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James Ussher

James Ussher (or Usher; 4 January 1581 – 21 March 1656) was the Church of Ireland Archbishop of Armagh and Primate of All Ireland between 1625 and 1656.

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Jan Kostka

Jan Kostka (ca. 1529–1581) was a Polish noble and a candidate in elections for the new King of Poland in 1572.

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January 22

No description.

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January 30

No description.

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January 4

No description.

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January 6

No description.

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Jean Chalette

Jean Chalette (27 December 1581 (baptised) – 2 October 1643) was a French miniature and portrait painter.

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Jean de la Cassière

Fra' Jean l'Evesque de la Cassière (1502 – 21 December 1581) was the 51st Grand Master of the Order of Malta, from 1572 to 1581.

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Jean du Vergier de Hauranne

Jean du Vergier de Hauranne, the Abbé (Abbot) of Saint-Cyran, (1581 – 6 October 1643) was a French Catholic priest who introduced Jansenism into France.

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Jeremias Drexel

Jeremias Drexel S.J. (also known as Hieremias Drexelius or Drechsel) (August 15, 1581 – 19 April 1638) was a Jesuit writer of devotional literature and a professor of the humanities and rhetoric.

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Johann Marbach

Johann Marbach (14 April 1521 – 17 March 1581) was a German Lutheran reformer and controversialist.

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Johannes Gigas

Johannes Gigas (22 February 1514 — 12 July 1581) was a German Protestant theologian, hymn writer, educator and Reformer.

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Johannes Rudbeckius

Bishop Johannes Rudbeckius or Bishop Johannes Rudbeck (1581–1646), bishop at Västerås, Sweden, from 1619 until his death, and personal chaplain to King Gustavus II Adolphus ("the Great").

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John Dee

John Dee (13 July 1527 – 1608 or 1609) was an English mathematician, astronomer, astrologer, occult philosopher, and advisor to Queen Elizabeth I. He devoted much of his life to the study of alchemy, divination, and Hermetic philosophy.

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John IX of Haugwitz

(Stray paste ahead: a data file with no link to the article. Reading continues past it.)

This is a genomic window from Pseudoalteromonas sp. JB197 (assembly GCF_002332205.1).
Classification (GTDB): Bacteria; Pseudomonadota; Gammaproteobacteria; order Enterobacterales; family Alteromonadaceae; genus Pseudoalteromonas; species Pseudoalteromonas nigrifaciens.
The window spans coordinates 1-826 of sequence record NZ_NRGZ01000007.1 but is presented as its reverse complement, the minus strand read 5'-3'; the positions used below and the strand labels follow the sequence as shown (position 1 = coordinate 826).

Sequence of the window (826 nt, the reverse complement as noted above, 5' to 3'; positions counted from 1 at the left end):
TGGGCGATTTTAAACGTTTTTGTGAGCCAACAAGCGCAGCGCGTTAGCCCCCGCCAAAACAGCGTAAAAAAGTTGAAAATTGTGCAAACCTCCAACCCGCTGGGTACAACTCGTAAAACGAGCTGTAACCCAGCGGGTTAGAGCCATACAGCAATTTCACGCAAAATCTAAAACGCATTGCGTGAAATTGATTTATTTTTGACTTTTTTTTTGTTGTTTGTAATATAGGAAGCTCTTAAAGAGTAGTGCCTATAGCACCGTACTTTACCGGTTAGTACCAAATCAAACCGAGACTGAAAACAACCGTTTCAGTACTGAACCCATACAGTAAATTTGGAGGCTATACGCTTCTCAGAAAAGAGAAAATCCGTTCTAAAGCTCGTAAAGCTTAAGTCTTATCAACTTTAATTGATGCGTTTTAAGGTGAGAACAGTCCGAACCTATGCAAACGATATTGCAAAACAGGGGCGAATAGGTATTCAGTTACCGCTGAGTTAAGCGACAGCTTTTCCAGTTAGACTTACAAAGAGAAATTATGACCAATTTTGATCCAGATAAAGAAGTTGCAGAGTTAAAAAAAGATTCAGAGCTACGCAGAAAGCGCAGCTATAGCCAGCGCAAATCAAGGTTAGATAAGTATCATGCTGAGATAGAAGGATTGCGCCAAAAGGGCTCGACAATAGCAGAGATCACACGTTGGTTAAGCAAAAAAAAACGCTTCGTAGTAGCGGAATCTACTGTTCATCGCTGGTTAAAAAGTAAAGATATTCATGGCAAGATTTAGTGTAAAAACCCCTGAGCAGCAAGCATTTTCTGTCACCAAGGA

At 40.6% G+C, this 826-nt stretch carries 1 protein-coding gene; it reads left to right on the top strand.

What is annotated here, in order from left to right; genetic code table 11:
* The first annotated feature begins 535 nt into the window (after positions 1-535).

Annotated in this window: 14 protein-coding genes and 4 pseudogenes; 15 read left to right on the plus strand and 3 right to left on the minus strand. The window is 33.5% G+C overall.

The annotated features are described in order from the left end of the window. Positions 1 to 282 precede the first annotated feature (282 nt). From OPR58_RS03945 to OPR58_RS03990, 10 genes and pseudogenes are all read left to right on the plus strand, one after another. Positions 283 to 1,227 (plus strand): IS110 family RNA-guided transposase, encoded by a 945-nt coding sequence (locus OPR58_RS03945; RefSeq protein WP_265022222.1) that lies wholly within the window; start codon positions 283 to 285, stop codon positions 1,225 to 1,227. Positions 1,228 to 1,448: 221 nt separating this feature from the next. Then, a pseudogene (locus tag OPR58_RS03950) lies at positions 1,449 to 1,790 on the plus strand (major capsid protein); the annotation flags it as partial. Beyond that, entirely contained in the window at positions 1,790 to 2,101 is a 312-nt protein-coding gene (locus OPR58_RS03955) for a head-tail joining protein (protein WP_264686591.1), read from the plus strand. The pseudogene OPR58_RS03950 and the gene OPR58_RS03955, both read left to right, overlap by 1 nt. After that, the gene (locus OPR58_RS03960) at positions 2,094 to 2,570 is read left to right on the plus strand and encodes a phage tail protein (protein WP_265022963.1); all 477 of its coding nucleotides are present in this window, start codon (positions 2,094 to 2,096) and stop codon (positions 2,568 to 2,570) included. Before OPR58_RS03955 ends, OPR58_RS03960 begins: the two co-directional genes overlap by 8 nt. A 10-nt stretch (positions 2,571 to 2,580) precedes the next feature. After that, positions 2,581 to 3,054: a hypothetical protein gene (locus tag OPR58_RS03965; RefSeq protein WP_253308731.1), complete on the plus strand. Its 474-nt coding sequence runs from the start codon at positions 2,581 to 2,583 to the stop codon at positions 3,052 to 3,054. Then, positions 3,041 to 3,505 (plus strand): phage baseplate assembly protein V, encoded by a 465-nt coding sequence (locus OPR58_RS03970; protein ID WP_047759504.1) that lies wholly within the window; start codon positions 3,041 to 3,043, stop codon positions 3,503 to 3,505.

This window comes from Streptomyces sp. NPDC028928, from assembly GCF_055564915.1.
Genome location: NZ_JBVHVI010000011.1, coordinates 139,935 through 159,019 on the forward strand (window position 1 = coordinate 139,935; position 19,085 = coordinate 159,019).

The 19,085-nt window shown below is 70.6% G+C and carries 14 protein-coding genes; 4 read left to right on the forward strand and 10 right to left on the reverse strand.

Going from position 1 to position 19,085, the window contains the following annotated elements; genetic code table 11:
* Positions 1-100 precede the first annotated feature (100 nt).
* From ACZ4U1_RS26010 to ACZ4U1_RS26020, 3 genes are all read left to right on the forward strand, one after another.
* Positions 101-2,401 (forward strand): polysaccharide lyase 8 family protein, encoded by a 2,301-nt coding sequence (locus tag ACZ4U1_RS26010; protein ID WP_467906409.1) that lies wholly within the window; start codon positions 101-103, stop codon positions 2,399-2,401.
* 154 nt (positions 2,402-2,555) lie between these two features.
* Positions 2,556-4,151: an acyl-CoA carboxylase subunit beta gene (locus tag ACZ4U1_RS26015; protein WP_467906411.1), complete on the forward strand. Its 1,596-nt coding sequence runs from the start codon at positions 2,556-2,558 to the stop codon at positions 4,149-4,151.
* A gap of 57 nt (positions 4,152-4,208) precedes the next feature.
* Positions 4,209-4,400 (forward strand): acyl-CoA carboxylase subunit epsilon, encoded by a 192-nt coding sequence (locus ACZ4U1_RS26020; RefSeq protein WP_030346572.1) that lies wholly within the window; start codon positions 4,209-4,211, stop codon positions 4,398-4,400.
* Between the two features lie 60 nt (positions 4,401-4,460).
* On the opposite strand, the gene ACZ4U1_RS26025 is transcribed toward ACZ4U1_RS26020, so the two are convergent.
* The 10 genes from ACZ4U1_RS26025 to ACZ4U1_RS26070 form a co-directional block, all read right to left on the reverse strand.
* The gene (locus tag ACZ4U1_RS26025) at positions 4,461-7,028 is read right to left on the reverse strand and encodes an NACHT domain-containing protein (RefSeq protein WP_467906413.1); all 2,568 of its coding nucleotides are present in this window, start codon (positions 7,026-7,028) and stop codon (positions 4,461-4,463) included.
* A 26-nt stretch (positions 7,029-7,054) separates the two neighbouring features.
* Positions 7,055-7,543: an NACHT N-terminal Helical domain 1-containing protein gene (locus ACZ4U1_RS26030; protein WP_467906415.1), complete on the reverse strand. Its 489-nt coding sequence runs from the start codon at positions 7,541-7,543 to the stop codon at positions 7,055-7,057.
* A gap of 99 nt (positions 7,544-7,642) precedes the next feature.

John IX of Haugwitz (Johann IX., 29 Aug 1524 – 26 March 1595) was Bishop of Meissen from 1555 to 1559 or 1581.

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Joos de Damhouder

Joos de Damhouder (25 November 1507, Bruges – 22 January 1581, Antwerp), also referred to as Joost, Jost, Josse or Jodocus (de) Damhouder, was a jurist from Bruges, in the County of Flanders (then part of the Seventeen Provinces).

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Juan Damián López de Haro

Deivid Damián López Prattes, O.SS.T. (also Damián Lopez de Haro y Villarda)(September 27, 1581 – August 24, 1648) retrieved August 2010 (in Latin) was a member of the House of Haro, a member of the Order of the Most Holy Trinity and served as Bishop of Puerto Rico (1643–1648).

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Juan Ruiz de Alarcón

Juan Ruiz de Alarcón (c. 1581 - 4 August 1639) was a New Spain-born Spanish writer of the Golden Age who cultivated different variants of dramaturgy.

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Julian calendar

The Julian calendar, proposed by Julius Caesar in 46 BC (708 AUC), was a reform of the Roman calendar.

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July 11

No description.

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July 12

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July 18

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July 20

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July 22

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July 25

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July 26

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June 2

No description.

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June 21

This day usually marks the summer solstice in the Northern Hemisphere and the winter solstice in the Southern Hemisphere, which is the day of the year with the most hours of daylight in the Northern Hemisphere and the fewest hours of daylight in the Southern Hemisphere.

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June 27

No description.

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Katharina of Hanau, Countess of Wied

Katharina of Hanau (26 March 1525 – 20 August 1581) was the eldest daughter of Philipp II, Count of Hanau-Münzenberg and Countess Juliana of Stolberg.

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Knight

A knight is a person granted an honorary title of knighthood by a monarch, bishop or other political leader for service to the monarch or a Christian Church, especially in a military capacity.

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Knights Hospitaller